Miller helped craft some of the president’s most controversial immigration policies. He helped draft an executive order banning travelers from seven predominantly Muslim countries from entering the United States. More recently, he helped craft the family separation policy, designed to discourage families from seeking asylum at the U.S.-Mexico border.
Of course, the president’s hard-line position on immigration didn’t start with Miller. The day Trump launched his presidential campaign, he accused Mexico of sending people “that have lots of problems,” to the United States. “They’re bringing drugs,” Trump said. “They’re bringing crime. They’re rapists.”
Since partnering with Trump’s agenda, Miller has advocated for policies that would restrict immigration.
He has explained this as a broader push for law and order. “Right now, as we speak, there is a surge of illegal immigration heading towards our country that presents a national crisis now,” Miller said on CNN, while defending the president’s government shutdown in January. “This president took an oath like every lawmaker in Congress to defend the citizens of this country. How many more innocent people have to die in pursuit of an open-borders agenda?”
But his critics see something darker: a fight for a particular kind of American identity, framed around race.
Miller, the son of Jewish Democrats, grew up in white, affluent, liberal Santa Monica, Calif. Jason Islas, a liberal activist and a childhood friend of Miller’s, told the Atlantic that it was the type of community that “conspicuously celebrate[d] diversity in very self-congratulatory ways” while ignoring some deeper race issues.
Even in high school, Miller pushed back against these ideas, often arguing that he was doing so to promote free speech. Conversations about diversity and multiculturalism were prevalent at Santa Monica High School.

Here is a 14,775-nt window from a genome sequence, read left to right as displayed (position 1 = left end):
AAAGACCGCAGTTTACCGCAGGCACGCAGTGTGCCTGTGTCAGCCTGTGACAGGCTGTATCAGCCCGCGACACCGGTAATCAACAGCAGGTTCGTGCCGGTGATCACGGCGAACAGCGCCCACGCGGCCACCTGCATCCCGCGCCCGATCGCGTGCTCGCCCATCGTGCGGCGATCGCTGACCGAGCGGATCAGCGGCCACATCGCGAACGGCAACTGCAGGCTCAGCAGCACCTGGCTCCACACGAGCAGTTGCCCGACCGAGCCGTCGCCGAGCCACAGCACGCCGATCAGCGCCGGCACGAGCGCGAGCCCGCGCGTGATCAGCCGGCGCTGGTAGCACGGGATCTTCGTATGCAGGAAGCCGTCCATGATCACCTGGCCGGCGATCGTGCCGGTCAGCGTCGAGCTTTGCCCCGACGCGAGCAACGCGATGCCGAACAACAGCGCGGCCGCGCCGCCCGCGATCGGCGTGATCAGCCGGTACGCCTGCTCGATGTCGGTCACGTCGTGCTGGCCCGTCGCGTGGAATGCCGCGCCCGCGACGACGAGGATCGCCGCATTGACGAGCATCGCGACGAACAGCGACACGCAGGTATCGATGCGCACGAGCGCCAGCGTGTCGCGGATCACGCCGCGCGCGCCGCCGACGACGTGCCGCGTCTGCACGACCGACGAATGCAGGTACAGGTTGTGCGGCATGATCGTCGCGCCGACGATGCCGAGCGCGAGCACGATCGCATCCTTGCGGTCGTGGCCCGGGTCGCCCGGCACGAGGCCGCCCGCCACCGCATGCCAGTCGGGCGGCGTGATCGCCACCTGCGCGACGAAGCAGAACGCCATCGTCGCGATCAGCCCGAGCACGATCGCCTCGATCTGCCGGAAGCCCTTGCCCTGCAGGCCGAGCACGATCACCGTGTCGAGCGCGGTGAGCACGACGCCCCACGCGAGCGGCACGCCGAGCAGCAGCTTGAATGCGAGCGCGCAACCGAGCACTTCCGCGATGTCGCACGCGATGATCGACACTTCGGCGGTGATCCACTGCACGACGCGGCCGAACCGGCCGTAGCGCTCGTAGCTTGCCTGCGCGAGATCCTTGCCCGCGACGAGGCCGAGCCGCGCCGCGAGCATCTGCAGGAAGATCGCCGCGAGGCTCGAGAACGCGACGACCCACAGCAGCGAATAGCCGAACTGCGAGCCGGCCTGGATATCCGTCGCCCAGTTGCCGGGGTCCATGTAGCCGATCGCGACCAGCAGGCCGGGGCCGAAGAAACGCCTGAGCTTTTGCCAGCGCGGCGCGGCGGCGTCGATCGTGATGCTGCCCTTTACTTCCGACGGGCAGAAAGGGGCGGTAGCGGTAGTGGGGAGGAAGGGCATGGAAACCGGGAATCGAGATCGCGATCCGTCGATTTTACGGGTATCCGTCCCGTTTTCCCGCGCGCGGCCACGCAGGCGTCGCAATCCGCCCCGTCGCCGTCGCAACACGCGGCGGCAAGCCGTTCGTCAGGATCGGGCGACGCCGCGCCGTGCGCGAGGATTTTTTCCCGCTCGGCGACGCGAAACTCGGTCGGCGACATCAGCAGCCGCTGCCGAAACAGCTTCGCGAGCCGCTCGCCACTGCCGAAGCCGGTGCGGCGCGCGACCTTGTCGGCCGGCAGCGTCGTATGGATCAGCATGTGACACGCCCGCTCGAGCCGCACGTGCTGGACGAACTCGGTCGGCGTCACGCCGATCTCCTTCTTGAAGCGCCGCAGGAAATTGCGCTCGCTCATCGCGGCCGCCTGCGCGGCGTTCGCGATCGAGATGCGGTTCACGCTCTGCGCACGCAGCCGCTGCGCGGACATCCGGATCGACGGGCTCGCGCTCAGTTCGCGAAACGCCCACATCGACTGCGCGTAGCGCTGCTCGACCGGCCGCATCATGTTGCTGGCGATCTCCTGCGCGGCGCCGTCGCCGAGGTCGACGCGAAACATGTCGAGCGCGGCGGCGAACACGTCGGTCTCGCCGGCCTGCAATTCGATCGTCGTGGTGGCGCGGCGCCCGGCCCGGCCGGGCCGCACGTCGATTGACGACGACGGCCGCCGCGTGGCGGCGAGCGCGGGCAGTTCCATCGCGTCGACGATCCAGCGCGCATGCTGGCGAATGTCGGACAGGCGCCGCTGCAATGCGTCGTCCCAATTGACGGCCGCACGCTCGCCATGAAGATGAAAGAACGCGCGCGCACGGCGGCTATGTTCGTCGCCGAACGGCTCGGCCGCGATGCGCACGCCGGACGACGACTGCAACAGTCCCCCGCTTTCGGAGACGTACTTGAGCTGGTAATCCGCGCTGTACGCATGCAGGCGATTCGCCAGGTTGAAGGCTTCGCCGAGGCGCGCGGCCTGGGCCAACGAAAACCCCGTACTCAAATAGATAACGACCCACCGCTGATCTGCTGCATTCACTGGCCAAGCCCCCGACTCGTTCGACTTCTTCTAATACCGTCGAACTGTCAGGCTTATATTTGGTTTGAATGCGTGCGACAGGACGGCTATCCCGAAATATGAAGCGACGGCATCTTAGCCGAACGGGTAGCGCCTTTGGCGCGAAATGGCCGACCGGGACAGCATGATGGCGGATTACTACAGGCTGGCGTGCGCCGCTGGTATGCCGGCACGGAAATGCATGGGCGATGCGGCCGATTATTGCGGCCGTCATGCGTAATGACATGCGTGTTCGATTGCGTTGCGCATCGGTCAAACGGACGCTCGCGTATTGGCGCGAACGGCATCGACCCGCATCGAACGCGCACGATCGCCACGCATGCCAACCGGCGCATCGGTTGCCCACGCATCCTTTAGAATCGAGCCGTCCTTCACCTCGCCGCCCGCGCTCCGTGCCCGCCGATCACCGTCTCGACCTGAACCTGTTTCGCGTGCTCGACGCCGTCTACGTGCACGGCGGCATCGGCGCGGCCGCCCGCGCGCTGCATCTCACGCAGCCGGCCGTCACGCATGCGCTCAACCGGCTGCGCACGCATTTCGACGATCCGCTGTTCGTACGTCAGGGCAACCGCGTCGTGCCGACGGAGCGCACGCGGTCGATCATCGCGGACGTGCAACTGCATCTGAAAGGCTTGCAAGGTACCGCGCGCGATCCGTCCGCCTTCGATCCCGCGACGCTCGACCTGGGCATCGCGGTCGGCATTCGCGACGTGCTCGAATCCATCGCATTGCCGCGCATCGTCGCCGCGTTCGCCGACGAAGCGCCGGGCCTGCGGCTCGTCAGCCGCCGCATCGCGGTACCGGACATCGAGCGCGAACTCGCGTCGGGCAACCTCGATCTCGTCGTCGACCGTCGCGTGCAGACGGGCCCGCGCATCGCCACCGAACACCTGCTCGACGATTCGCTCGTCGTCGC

Adrian Karima, an Iranian immigrant who took an advanced-placement government class with Miller, said Miller often accused the teacher trying to indoctrinate students with liberal politics. “He saw it as being outnumbered in Santa Monica,” she told CNN, and argued for “trying to preserve any idea of Americanism that he felt, particularly by pushing English-speaking first.”
That emphasis on race is echoed by others. “Shortly before they started high school, Islas recalled, Miller informed him that they couldn’t be friends anymore, citing Islas’s ‘Latino heritage’ as one of several reasons,” the Atlantic reported.
Miller continued to provoke and nurture his conservatism at Duke University. As a student, Miller invited conservative activist David Horowitz to campus and wrote a controversial college newspaper column in which he argued, among other things, that multiculturalism threatens American identity.
After college, Miller moved to Washington, D.C., to work for members of Congress. He began his career with then-Rep. Michele Bachmann (R-Minn.) and eventually moved to the office of then-Sen. Jeff Sessions (R-Ala.). In 2016, Miller joined Trump’s presidential campaign as a senior policy adviser.
In that role, he has secured an “iron grip on Trump’s immigration policies,” Politico writes, and has advocated for “radically tighter borders.” He has praised the president’s reading of a poem at campaign rallies comparing Syrian refugees to poisonous snakes. He supports the president’s border wall and has defended the shutdown that accompanied it. He has pushed to slash the number of refugees the United States accepts and to make it harder for undocumented immigrants to obtain legal status.
Miller rejects the idea that he is shaping the president’s immigration policy. He says he is just carrying out what Trump wants. “My job is simple,” he told the Atlantic. “The president has made clear what he wants to accomplish, and I’ll do the best I can to help that happen.”
But his critics don’t see it that way. Miller, they argue, is advocating for policies that would benefit white Americans and keep others out. “Stephen Miller is a white nationalist,” Rep. Ilhan Omar (D-Minn.) tweeted Monday. “The fact that he still has influence on policy and political appointments is an outrage.”
Richard Painter, a White House ethics lawyer during President George W. Bush’s administration, called Miller “the most notorious racist in the Trump White House.”
Trump has been repeatedly accused of emboldening white nationalism with his divisive rhetoric, unwillingness to speak out aggressively against racism and immigration policies. Increasingly, it appears he is relying on Miller to shape those approaches.